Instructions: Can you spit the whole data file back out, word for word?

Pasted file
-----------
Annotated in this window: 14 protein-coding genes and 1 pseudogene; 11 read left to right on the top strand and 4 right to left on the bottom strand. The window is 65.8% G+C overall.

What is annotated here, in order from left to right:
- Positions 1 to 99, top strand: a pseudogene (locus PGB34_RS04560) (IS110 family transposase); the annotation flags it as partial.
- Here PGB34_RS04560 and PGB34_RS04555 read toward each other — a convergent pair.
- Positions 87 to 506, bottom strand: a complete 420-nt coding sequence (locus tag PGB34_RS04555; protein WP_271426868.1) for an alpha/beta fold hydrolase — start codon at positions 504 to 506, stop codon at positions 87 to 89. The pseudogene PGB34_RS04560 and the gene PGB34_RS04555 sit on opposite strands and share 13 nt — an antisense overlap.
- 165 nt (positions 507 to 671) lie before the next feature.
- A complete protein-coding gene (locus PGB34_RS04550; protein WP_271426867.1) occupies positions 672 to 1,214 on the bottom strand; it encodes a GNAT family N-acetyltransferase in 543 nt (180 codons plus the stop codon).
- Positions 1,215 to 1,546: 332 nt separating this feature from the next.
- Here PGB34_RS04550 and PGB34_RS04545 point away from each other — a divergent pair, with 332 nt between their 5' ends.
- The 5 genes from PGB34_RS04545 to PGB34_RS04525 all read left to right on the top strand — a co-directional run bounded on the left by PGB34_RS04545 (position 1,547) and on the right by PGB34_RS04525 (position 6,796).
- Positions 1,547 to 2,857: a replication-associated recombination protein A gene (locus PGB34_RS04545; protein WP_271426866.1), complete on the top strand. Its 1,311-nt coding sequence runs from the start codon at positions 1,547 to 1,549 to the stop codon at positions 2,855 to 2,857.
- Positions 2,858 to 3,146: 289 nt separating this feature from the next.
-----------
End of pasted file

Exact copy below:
Annotated in this window: 14 protein-coding genes and 1 pseudogene; 11 read left to right on the top strand and 4 right to left on the bottom strand. The window is 65.8% G+C overall.

What is annotated here, in order from left to right:
- Positions 1 to 99, top strand: a pseudogene (locus PGB34_RS04560) (IS110 family transposase); the annotation flags it as partial.
- Here PGB34_RS04560 and PGB34_RS04555 read toward each other — a convergent pair.
- Positions 87 to 506, bottom strand: a complete 420-nt coding sequence (locus tag PGB34_RS04555; protein WP_271426868.1) for an alpha/beta fold hydrolase — start codon at positions 504 to 506, stop codon at positions 87 to 89. The pseudogene PGB34_RS04560 and the gene PGB34_RS04555 sit on opposite strands and share 13 nt — an antisense overlap.
- 165 nt (positions 507 to 671) lie before the next feature.
- A complete protein-coding gene (locus PGB34_RS04550; protein WP_271426867.1) occupies positions 672 to 1,214 on the bottom strand; it encodes a GNAT family N-acetyltransferase in 543 nt (180 codons plus the stop codon).
- Positions 1,215 to 1,546: 332 nt separating this feature from the next.
- Here PGB34_RS04550 and PGB34_RS04545 point away from each other — a divergent pair, with 332 nt between their 5' ends.
- The 5 genes from PGB34_RS04545 to PGB34_RS04525 all read left to right on the top strand — a co-directional run bounded on the left by PGB34_RS04545 (position 1,547) and on the right by PGB34_RS04525 (position 6,796).
- Positions 1,547 to 2,857: a replication-associated recombination protein A gene (locus PGB34_RS04545; protein WP_271426866.1), complete on the top strand. Its 1,311-nt coding sequence runs from the start codon at positions 1,547 to 1,549 to the stop codon at positions 2,855 to 2,857.
- Positions 2,858 to 3,146: 289 nt separating this feature from the next.